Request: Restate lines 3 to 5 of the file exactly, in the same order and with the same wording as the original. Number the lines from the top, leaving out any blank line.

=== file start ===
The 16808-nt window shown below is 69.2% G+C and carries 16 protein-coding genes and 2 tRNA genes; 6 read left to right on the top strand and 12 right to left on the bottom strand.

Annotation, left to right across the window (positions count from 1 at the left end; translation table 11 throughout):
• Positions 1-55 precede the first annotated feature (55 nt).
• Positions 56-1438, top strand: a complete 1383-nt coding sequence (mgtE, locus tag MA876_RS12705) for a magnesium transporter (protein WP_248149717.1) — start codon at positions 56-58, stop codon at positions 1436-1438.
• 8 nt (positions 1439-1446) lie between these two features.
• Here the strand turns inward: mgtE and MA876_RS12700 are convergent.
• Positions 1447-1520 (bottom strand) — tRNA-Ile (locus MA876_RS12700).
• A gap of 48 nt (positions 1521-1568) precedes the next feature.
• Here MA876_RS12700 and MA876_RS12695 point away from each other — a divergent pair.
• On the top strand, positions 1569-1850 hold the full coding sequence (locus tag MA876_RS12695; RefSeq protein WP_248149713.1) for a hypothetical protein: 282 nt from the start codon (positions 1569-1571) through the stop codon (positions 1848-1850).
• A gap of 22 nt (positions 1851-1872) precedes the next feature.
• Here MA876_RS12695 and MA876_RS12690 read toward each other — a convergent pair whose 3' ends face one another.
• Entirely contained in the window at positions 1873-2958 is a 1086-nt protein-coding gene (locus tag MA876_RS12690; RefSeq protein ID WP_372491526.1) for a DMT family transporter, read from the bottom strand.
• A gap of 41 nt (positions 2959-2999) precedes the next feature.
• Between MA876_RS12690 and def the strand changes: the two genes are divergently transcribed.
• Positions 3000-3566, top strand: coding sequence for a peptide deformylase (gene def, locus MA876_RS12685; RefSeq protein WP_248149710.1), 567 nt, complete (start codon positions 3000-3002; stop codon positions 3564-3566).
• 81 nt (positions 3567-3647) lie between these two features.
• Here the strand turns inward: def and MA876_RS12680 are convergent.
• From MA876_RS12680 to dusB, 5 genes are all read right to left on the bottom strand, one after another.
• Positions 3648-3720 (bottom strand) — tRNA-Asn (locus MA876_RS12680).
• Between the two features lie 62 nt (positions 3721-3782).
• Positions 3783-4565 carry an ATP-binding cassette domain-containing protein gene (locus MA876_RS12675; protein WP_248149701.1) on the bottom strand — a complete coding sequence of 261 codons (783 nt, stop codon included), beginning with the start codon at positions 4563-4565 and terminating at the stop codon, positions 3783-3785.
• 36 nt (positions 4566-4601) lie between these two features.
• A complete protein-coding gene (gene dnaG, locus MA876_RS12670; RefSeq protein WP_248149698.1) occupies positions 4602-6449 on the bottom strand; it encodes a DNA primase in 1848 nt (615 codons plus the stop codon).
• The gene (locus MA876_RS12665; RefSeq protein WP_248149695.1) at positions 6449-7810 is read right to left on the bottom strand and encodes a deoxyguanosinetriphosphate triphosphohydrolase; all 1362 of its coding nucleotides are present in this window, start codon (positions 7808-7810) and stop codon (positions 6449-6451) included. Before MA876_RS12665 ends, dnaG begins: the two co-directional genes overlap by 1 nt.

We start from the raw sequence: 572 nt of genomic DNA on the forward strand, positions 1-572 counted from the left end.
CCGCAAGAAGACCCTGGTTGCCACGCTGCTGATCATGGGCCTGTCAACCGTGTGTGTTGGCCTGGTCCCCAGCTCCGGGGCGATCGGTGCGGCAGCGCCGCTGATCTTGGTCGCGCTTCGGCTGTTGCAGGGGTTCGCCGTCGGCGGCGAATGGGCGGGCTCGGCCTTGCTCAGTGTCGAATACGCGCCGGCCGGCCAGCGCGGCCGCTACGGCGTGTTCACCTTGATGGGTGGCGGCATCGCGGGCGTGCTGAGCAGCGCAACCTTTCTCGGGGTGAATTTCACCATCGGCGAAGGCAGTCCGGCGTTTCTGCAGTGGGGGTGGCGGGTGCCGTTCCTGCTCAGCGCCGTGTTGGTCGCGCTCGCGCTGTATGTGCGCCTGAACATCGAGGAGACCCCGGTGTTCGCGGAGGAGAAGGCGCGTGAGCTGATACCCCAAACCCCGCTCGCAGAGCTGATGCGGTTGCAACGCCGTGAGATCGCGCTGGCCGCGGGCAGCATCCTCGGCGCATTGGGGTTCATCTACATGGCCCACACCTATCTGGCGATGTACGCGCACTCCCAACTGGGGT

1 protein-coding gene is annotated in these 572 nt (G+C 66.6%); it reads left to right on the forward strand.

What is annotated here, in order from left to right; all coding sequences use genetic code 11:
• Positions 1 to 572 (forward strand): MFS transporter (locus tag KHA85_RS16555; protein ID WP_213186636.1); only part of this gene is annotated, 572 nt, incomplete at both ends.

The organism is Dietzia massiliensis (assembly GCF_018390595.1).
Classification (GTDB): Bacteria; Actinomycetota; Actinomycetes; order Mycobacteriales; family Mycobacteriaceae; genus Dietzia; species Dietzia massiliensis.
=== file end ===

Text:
• Positions 1-55 precede the first annotated feature (55 nt).
• Positions 56-1438, top strand: a complete 1383-nt coding sequence (mgtE, locus tag MA876_RS12705) for a magnesium transporter (protein WP_248149717.1) — start codon at positions 56-58, stop codon at positions 1436-1438.
• 8 nt (positions 1439-1446) lie between these two features.